Introduction: The Truth about Risk (02:15)
As a child, dangers seem fun. After fake risk assessments led to a tragic war in Iraq, Robert Lang decides to examine the truth about taking risks.
Understanding Risk (03:32)
David Speilgelhalter compares types of risks using a mathematical equation at Cambridge University. A micromort is a one in a million chance of death from an activity. It is safer to drive a car than a bicycle.
Rational Daredevil (06:18)
Will Gadd describes why he performs risks as an adventure athlete. He fails at a daredevil maneuver at least half the time and now analyzes an extreme activity first. Complex problems are the most interesting; thinking negative consequences through ultimately determines a success rate.
Habits and Vices (04:45)
As a teen, Lang drives home drunk and smokes. Microlife measures chronic risk as a half an hour of your adult life. Speilgelhalter describes how half a day of exercising gains extra time on your life.
Me to We (03:07)
Lang purchases a rural farm near a uranium nuclear reactor after discovering an individual was shot and killed in his neighborhood.
Background radiation occurs naturally. Low-level radioactive waste is all over Port Hope. Fiona McNeill provides a tour of the reactor at McMaster University and explains why the radiation will not hurt a human; water acts as a shield.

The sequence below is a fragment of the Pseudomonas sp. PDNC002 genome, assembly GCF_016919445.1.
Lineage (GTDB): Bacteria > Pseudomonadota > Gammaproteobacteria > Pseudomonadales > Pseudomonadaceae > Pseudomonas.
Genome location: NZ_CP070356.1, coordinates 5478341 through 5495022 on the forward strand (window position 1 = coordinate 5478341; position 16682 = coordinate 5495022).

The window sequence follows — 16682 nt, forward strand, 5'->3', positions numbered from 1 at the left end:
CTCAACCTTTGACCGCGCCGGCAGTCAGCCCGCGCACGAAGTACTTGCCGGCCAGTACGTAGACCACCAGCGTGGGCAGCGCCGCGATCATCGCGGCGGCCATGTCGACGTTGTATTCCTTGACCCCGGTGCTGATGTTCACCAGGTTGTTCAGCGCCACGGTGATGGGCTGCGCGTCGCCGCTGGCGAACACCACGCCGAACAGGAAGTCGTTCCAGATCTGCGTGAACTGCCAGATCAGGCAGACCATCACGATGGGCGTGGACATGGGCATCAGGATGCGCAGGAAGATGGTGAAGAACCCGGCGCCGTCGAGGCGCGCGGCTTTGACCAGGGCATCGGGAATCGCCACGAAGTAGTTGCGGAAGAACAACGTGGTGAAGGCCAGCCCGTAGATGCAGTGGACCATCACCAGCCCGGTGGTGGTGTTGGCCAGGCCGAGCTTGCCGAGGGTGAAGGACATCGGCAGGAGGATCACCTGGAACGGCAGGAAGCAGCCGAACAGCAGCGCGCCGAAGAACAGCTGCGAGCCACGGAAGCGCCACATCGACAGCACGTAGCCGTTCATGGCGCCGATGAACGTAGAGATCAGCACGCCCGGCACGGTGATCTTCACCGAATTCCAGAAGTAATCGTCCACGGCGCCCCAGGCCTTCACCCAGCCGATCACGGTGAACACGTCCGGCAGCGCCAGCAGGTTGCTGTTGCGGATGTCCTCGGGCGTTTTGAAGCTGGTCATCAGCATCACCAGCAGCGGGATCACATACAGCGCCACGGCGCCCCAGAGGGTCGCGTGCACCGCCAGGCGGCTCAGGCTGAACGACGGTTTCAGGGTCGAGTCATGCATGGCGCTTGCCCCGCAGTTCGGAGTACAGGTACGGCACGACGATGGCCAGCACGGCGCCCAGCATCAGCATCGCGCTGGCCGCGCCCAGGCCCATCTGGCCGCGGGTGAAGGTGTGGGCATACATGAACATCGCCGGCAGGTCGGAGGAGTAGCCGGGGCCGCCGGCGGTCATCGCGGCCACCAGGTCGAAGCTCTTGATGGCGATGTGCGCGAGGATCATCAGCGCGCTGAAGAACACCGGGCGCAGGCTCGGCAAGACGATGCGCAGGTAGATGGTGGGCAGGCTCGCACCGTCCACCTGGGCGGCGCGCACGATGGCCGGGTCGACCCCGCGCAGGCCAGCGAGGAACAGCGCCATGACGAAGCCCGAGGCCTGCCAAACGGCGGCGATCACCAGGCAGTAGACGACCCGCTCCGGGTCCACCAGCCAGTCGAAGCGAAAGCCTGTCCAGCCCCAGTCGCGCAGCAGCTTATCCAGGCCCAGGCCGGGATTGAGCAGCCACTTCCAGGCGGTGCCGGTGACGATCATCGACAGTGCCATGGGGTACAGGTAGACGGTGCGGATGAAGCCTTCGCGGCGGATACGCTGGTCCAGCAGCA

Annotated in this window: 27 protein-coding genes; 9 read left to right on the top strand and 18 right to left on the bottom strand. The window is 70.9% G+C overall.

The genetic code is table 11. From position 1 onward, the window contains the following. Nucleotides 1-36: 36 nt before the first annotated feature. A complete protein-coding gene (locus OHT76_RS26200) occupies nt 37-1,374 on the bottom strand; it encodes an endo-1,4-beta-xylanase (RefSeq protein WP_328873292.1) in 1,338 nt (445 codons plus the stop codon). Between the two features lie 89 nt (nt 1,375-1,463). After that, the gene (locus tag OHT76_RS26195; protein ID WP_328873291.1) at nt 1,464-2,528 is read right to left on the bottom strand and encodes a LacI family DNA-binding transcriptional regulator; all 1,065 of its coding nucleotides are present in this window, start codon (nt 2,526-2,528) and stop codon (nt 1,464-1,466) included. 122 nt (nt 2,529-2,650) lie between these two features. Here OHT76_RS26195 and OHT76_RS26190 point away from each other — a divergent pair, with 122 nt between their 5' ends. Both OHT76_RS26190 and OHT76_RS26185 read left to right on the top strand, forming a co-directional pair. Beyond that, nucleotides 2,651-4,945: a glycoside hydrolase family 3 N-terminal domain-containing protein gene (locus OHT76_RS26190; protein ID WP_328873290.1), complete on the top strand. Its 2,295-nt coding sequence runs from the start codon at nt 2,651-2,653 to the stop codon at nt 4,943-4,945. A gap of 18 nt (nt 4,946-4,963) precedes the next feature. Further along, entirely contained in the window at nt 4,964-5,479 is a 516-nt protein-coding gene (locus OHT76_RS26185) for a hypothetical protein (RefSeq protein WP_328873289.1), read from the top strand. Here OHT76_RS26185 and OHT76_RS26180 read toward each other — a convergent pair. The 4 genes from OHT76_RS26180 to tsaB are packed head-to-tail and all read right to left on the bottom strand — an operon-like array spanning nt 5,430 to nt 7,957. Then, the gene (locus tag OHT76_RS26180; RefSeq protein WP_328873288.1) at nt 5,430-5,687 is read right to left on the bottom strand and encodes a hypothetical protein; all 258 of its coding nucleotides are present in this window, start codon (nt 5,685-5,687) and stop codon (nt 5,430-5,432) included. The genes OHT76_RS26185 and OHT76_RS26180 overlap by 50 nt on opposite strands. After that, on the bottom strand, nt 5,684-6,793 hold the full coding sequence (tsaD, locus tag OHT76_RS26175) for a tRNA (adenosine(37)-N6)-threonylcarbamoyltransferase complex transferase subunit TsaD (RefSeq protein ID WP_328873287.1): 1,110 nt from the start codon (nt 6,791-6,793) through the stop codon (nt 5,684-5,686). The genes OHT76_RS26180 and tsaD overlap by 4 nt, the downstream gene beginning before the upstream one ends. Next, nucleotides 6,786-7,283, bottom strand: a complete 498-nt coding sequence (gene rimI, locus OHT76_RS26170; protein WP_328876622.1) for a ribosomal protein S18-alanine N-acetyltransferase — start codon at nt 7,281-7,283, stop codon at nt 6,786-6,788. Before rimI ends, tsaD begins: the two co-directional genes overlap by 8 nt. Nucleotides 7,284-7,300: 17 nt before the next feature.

Facing Risk Together (05:53)
Backcountry skiers and mountain climbers are at risk for dying under an avalanche in Banff National Park. Grant Statham of Parks Canada analyzes the snow for potential issues. Gadd reads the avalanche bulletin each day.
Unknown Unknowns (07:24)
Some people are trying to convince the public that Muslims are unknown unknowns. Germans and Austrians immigrate to Canada during World War II. A bomb erupts at the Boston Marathon finish line killing three people; Bruce Schneier defines security theater.
Think Rethink (07:45)
People will always react out of fear; it is difficult to find balanced information. Dan Kahan studies cultural cognition and why culture style dictates what we think. Lang questions his assumptions about nuclear power.
Credits: The Truth About Risk (01:11)
Credits: The Truth About Risk
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